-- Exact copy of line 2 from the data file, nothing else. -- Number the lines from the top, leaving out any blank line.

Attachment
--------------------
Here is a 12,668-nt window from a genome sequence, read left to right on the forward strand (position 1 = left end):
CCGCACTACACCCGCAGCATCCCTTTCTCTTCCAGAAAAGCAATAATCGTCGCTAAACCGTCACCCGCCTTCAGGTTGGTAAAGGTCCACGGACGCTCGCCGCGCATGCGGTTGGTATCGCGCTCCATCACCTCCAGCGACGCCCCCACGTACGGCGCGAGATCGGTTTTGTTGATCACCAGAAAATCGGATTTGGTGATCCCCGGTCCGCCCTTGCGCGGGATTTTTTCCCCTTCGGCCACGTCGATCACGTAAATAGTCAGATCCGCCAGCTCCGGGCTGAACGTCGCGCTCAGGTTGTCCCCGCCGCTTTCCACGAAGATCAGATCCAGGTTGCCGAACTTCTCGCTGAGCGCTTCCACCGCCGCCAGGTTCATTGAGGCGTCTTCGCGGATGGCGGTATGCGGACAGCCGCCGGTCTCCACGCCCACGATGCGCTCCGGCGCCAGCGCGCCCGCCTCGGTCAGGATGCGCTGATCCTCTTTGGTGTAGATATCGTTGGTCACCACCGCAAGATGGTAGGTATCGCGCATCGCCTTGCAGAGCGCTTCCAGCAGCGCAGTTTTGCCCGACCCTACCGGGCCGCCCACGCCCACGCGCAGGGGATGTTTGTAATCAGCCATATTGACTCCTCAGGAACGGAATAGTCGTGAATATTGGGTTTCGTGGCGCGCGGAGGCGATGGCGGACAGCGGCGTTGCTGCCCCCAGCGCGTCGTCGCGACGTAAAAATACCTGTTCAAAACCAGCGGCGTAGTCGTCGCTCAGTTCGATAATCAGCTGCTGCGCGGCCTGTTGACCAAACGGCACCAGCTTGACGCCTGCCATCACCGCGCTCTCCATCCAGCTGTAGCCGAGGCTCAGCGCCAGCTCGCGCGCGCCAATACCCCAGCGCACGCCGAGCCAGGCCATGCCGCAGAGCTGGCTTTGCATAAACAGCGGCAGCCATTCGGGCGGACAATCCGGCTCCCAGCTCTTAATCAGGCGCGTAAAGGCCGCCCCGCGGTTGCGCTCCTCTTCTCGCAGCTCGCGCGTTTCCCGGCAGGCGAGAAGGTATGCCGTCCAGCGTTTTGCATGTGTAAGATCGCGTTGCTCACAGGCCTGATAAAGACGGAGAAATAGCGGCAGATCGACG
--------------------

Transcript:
CCGCACTACACCCGCAGCATCCCTTTCTCTTCCAGAAAAGCAATAATCGTCGCTAAACCGTCACCCGCCTTCAGGTTGGTAAAGGTCCACGGACGCTCGCCGCGCATGCGGTTGGTATCGCGCTCCATCACCTCCAGCGACGCCCCCACGTACGGCGCGAGATCGGTTTTGTTGATCACCAGAAAATCGGATTTGGTGATCCCCGGTCCGCCCTTGCGCGGGATTTTTTCCCCTTCGGCCACGTCGATCACGTAAATAGTCAGATCCGCCAGCTCCGGGCTGAACGTCGCGCTCAGGTTGTCCCCGCCGCTTTCCACGAAGATCAGATCCAGGTTGCCGAACTTCTCGCTGAGCGCTTCCACCGCCGCCAGGTTCATTGAGGCGTCTTCGCGGATGGCGGTATGCGGACAGCCGCCGGTCTCCACGCCCACGATGCGCTCCGGCGCCAGCGCGCCCGCCTCGGTCAGGATGCGCTGATCCTCTTTGGTGTAGATATCGTTGGTCACCACCGCAAGATGGTAGGTATCGCGCATCGCCTTGCAGAGCGCTTCCAGCAGCGCAGTTTTGCCCGACCCTACCGGGCCGCCCACGCCCACGCGCAGGGGATGTTTGTAATCAGCCATATTGACTCCTCAGGAACGGAATAGTCGTGAATATTGGGTTTCGTGGCGCGCGGAGGCGATGGCGGACAGCGGCGTTGCTGCCCCCAGCGCGTCGTCGCGACGTAAAAATACCTGTTCAAAACCAGCGGCGTAGTCGTCGCTCAGTTCGATAATCAGCTGCTGCGCGGCCTGTTGACCAAACGGCACCAGCTTGACGCCTGCCATCACCGCGCTCTCCATCCAGCTGTAGCCGAGGCTCAGCGCCAGCTCGCGCGCGCCAATACCCCAGCGCACGCCGAGCCAGGCCATGCCGCAGAGCTGGCTTTGCATAAACAGCGGCAGCCATTCGGGCGGACAATCCGGCTCCCAGCTCTTAATCAGGCGCGTAAAGGCCGCCCCGCGGTTGCGCTCCTCTTCTCGCAGCTCGCGCGTTTCCCGGCAGGCGAGAAGGTATGCCGTCCAGCGTTTTGCATGTGTAAGATCGCGTTGCTCACAGGCCTGATAAAGACGGAGAAATAGCGGCAGATCGACG